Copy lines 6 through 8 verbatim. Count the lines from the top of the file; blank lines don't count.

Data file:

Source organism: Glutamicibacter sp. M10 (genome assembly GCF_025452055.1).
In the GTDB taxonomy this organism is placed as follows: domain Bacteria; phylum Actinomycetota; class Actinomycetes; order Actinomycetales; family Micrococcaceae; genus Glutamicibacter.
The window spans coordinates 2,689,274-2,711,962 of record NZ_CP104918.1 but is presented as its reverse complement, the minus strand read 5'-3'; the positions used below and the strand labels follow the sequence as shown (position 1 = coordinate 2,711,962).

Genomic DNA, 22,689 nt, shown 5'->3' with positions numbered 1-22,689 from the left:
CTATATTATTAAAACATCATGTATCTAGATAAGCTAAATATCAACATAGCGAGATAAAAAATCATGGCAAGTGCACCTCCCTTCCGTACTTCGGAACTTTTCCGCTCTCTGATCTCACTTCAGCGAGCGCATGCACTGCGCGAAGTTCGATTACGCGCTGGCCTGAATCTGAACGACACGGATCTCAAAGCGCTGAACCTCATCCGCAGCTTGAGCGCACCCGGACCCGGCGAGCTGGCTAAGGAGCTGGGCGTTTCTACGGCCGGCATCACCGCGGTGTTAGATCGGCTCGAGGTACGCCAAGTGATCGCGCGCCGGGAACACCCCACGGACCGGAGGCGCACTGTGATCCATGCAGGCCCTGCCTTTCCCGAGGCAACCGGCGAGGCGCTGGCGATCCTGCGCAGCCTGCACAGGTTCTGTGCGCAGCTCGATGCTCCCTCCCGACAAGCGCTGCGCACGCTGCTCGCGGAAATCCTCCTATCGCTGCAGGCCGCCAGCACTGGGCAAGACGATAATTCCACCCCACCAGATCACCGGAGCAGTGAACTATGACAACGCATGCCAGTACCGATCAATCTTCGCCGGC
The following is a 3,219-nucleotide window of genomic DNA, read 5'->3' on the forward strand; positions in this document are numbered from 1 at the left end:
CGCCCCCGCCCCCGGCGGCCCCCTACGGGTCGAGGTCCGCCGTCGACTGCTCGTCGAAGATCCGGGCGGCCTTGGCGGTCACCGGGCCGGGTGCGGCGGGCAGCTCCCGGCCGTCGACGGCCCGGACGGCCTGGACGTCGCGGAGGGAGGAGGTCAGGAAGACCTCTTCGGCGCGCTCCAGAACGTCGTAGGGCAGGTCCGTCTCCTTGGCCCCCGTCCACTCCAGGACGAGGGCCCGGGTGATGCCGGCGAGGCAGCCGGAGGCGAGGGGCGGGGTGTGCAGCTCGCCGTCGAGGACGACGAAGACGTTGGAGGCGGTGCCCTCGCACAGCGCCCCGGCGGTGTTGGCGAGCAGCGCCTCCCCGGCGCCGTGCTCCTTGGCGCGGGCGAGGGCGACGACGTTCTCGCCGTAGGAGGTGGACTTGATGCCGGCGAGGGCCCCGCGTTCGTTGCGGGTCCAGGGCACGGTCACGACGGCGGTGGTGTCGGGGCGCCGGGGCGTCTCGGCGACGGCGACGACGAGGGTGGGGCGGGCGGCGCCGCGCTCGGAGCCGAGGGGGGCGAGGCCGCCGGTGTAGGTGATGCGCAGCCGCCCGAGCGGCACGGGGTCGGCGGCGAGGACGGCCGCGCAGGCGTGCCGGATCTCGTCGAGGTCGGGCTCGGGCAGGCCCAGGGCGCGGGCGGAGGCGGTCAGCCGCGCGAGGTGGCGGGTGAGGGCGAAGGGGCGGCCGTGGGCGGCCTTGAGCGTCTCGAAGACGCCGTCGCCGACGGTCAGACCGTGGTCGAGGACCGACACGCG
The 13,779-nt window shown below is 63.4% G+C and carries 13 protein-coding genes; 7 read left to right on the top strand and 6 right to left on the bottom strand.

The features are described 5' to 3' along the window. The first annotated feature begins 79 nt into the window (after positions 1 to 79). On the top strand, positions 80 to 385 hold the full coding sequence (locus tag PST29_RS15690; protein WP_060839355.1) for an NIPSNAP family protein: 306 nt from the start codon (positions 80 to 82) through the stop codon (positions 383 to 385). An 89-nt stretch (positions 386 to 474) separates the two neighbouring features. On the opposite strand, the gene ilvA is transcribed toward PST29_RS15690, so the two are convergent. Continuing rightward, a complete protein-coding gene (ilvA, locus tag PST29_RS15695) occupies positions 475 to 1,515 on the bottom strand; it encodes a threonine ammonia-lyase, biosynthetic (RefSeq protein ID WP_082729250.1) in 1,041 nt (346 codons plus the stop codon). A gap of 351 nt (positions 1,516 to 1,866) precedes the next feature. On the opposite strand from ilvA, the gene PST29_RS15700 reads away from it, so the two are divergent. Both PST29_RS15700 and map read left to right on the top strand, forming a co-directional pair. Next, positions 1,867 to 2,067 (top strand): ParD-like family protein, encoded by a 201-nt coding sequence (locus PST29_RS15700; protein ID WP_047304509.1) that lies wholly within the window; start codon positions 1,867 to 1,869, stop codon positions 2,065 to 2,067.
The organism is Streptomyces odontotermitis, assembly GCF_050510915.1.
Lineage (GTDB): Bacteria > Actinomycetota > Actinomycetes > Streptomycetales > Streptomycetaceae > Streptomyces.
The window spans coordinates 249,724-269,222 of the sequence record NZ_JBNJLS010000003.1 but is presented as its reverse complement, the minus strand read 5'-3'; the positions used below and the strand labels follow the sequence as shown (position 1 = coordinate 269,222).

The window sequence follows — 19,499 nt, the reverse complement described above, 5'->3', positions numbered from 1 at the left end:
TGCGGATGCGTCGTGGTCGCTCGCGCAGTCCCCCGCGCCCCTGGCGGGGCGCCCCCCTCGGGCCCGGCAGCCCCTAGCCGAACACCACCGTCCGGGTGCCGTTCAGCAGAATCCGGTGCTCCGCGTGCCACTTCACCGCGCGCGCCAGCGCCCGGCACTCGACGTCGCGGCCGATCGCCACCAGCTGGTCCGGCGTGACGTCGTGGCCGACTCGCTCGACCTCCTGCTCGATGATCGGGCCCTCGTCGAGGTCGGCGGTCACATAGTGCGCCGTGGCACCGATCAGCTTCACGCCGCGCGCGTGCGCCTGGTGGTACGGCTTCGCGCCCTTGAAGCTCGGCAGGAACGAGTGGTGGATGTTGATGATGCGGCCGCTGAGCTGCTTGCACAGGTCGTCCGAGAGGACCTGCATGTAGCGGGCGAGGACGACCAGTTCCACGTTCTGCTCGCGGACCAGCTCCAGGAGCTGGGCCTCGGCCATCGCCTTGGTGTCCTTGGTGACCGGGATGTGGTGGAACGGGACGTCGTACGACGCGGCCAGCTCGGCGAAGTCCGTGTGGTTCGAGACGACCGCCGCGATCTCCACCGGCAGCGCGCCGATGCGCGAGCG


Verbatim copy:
The following is a 3,219-nucleotide window of genomic DNA, read 5'->3' on the forward strand; positions in this document are numbered from 1 at the left end:
CGCCCCCGCCCCCGGCGGCCCCCTACGGGTCGAGGTCCGCCGTCGACTGCTCGTCGAAGATCCGGGCGGCCTTGGCGGTCACCGGGCCGGGTGCGGCGGGCAGCTCCCGGCCGTCGACGGCCCGGACGGCCTGGACGTCGCGGAGGGAGGAGGTCAGGAAGACCTCTTCGGCGCGCTCCAGAACGTCGTAGGGCAGGTCCGTCTCCTTGGCCCCCGTCCACTCCAGGACGAGGGCCCGGGTGATGCCGGCGAGGCAGCCGGAGGCGAGGGGCGGGGTGTGCAGCTCGCCGTCGAGGACGACGAAGACGTTGGAGGCGGTGCCCTCGCACAGCGCCCCGGCGGTGTTGGCGAGCAGCGCCTCCCCGGCGCCGTGCTCCTTGGCGCGGGCGAGGGCGACGACGTTCTCGCCGTAGGAGGTGGACTTGATGCCGGCGAGGGCCCCGCGTTCGTTGCGGGTCCAGGGCACGGTCACGACGGCGGTGGTGTCGGGGCGCCGGGGCGTCTCGGCGACGGCGACGACGAGGGTGGGGCGGGCGGCGCCGCGCTCGGAGCCGAGGGGGGCGAGGCCGCCGGTGTAGGTGATGCGCAGCCGCCCGAGCGGCACGGGGTCGGCGGCGAGGACGGCCGCGCAGGCGTGCCGGATCTCGTCGAGGTCGGGCTCGGGCAGGCCCAGGGCGCGGGCGGAGGCGGTCAGCCGCGCGAGGTGGCGGGTGAGGGCGAAGGGGCGGCCGTGGGCGGCCTTGAGCGTCTCGAAGACGCCGTCGCCGACGGTCAGACCGTGGTCGAGGACCGACACGCG
The 13,779-nt window shown below is 63.4% G+C and carries 13 protein-coding genes; 7 read left to right on the top strand and 6 right to left on the bottom strand.